1. What characteristics must a trademark have to be registered?
According to the Industrial property code, signs must include novelty, distinctness and lawfulness if they are to be registered as a trademark, implying that a trademark should be sufficiently differentiated from other distinctive signs owned by third parties used for identical or similar products and/or services, that it is suitable for distinguishing the goods or services of one enterprise from those of others, and that it is not contrary to law and morality.
2. What rights does a registered trademark guarantee?
In accordance with Article 20 IPC, the owner of the registered trademark is entitled to make exclusive use of the trademark. The owner is thus entitled to prevent all third parties, without prior consent, from using for business purposes:
- sign identical to the trademark in relation to identical goods or services to those for which it was registered;
- a sign identical or similar to the registered trademark for identical or similar goods or services, if the identical or similar aspects of the signs and identical or similar aspects of the products or services may create a likelihood of confusion for the public, and this may also consist in a likelihood of association between the two signs;
- a sign which is identical or similar to the registered trademark to goods or services that are not similar, if the registered trademark enjoys repute and the use of the sign without just cause takes unfair advantage of the distinctive character or the repute of the trademark or adversely affects it.
3. Can the rights to a trademark expire?
Yes. The trademark registration lasts ten years from the filing date of the application and may be renewed. The trademark expires through genericide, in accordance with Article 13, paragraph 4 IPC [link a volgarizzazione], for unlawfulness pursuant to Article 14, paragraph 2 IPC, or for lack of use pursuant to Article 24 IOC.
4. Are unregistered trademarks (so-called “de facto trademark”) nonetheless protected?
Yes. The decisive factor in the evaluation for the existence of the right to a de facto trademark regards the identification of the territorial diffusion of unregistered distinctive sign. In this respect, a distinction is made between local notoriety or purely local notoriety, and general awareness.
5. What does the assignment of a trademark involve?
The assignment involves transfer of full, entire and exclusive ownership of a trademark to another subject. The deeds of assignment, in order to be opposable to third parties, must be transcribed at the trademarks register kept by the relative patent and trademark office.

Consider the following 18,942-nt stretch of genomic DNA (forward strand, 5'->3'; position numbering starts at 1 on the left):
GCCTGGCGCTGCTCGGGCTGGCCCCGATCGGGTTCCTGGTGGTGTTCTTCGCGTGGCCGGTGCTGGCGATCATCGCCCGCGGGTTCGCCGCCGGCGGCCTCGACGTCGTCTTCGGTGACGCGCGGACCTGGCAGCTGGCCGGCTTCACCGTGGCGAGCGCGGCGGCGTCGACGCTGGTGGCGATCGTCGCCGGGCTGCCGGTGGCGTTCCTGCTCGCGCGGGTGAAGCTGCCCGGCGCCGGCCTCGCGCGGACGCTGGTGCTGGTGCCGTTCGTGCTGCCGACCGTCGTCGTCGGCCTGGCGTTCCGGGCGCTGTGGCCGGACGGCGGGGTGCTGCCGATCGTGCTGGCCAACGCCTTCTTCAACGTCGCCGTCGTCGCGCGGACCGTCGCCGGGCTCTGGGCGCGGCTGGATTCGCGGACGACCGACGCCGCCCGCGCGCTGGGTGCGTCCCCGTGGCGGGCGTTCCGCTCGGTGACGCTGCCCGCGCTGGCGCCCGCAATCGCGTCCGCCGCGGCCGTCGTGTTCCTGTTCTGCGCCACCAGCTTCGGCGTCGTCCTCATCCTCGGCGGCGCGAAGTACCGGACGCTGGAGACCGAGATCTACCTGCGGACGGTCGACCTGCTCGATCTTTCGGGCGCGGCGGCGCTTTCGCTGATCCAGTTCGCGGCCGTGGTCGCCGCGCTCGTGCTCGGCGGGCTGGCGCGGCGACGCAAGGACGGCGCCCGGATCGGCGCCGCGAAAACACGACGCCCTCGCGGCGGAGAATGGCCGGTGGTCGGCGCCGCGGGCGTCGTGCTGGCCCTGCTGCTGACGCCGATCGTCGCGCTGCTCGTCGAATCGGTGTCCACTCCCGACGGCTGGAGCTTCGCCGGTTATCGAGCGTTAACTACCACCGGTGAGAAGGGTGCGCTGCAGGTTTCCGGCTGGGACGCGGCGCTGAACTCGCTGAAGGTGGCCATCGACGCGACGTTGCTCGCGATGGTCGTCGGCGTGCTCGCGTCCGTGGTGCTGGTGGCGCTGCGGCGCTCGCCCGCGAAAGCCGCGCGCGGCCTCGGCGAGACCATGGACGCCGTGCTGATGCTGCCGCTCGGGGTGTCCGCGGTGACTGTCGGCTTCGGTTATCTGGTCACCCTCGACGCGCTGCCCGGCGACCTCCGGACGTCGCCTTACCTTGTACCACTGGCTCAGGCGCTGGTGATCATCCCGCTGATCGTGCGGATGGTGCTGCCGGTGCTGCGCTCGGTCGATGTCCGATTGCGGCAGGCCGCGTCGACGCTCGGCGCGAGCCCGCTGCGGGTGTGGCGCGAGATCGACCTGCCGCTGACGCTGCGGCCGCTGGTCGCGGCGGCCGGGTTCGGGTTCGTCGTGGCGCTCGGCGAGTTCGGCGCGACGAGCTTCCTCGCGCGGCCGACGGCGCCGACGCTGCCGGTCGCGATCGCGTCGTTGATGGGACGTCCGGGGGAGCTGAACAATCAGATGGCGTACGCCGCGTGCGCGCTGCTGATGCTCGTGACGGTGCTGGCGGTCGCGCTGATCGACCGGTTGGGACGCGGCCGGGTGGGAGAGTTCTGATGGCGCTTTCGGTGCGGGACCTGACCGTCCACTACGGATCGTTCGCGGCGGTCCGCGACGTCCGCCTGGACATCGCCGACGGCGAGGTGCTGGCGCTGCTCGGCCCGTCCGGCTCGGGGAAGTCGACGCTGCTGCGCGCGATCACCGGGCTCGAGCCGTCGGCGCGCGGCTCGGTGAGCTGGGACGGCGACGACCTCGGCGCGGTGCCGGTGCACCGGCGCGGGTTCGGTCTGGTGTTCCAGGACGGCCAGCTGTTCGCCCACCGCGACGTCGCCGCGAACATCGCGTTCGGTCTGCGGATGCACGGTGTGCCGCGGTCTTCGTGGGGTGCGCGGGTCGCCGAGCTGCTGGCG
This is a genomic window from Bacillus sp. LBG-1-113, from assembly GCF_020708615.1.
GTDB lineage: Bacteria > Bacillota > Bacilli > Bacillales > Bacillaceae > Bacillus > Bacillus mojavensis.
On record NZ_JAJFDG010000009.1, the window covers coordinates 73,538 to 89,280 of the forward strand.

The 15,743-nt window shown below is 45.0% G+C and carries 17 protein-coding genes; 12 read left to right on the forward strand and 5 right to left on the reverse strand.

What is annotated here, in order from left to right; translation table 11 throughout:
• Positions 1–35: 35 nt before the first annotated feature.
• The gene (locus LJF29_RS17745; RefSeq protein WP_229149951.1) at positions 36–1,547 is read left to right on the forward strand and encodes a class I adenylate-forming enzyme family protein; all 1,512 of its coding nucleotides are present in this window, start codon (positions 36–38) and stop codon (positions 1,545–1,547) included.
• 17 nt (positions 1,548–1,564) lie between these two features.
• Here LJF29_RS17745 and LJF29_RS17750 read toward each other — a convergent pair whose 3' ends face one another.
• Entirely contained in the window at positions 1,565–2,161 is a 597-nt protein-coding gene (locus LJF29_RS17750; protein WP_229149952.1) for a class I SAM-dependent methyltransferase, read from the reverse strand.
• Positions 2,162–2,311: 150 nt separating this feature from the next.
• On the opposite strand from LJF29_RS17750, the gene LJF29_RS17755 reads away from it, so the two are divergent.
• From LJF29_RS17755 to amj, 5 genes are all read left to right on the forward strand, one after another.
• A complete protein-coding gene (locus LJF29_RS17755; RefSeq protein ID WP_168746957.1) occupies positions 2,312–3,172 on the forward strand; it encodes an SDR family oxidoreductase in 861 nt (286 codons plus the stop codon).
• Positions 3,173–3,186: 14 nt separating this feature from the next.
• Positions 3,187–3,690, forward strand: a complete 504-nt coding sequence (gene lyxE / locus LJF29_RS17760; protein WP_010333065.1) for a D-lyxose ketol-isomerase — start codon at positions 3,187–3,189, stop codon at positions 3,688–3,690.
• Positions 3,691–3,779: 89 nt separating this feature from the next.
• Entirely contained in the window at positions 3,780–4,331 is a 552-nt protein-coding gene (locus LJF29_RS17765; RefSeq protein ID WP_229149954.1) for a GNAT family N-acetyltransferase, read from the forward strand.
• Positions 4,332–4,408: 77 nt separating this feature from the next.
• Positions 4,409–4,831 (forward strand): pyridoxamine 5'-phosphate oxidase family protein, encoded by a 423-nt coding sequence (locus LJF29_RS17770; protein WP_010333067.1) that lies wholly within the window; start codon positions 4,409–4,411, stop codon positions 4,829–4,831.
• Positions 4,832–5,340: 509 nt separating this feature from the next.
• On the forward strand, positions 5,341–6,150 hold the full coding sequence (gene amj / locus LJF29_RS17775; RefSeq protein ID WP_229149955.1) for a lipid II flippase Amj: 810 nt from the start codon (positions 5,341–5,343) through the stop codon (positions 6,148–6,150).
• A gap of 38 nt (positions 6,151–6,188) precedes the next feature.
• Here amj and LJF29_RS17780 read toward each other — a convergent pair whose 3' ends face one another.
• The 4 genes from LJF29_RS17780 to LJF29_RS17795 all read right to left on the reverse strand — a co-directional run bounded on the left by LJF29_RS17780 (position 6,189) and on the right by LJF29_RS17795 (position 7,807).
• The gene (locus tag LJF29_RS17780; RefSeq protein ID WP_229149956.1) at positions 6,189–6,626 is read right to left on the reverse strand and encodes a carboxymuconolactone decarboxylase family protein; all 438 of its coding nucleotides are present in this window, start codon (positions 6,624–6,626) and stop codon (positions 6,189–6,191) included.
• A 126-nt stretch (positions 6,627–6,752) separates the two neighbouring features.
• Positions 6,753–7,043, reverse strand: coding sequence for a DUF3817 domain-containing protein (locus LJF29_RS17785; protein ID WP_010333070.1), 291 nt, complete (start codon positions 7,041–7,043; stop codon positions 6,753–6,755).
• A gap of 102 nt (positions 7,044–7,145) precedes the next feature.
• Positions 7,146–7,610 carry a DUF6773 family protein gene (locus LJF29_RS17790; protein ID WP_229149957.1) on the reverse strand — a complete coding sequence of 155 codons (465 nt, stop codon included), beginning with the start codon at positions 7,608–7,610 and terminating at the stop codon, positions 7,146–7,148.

6. What differences exist between assignment and licensing of a trademark?
The licence, as opposed to assignment, allows the holder of the trademark to retain its ownership, but agrees to its use by other businesses on payment of royalties. In certain types of contracts, the licensor retains a degree of control over the licensee, in order to ensure that a certain level of quality is maintained.
1. What are the requirements for patentability?
The application of patent protection essentially requires the existence of the following requirements: novelty, inventive step (non-obviousness), industriality, legality (not contrary to public order and morality). In addition, the patent application must be drafted in such a way that the invention is sufficiently described.
2. Are there inventions that cannot be patented?
Yes. It is not possible to patent discoveries, scientific theories and mathematical methods, plans, principles and methods for intellectual, entertainment or business activities, computer programs, presentations of information, methods for surgical or therapeutic treatment or diagnostic methods for human and animal bodies, animal breeds, plant varieties and everything that is not a product of human invention but already exists in nature. There are dedicated protection laws for plant varieties and software. Under certain conditions, the software may also be patented.
3. What rights does a patent guarantee?
A patent grants its holder the exclusive right to use the invention and make a profit from it. In particular, the patent confers the exclusive right to produce, use, market, sell, or import the patented product for those purposes.
4. How long does a patent last?
Patents are valid for twenty years from the filing date. In certain sectors (in particular the pharmaceutical industry), a limited extension is available to compensate for the delay between the filing of the application and the granting of authorization to market medicinal product. The patent remains valid throughout its duration only if maintenance fees (usually annual) are paid.
5. What are the differences between a European and an EU patent?
Currently a EU patent as such, i.e. a single patent valid throughout the EU, does not exist. However, legislative changes in progress at EU level should soon bring about the establishment of a unitary patent with these characteristics as well as the opening of a Unified Patent Court (UPC). The unitary patent will be granted according to procedures currently in force at the European Patent Office, but it will be possible to designate the European Union collectively instead of individual states. Brexit and a compliant before the Germany Constitutional Court, however, render the beginning of the Unitary Patent and the opening of the Unified Patent Court uncertain.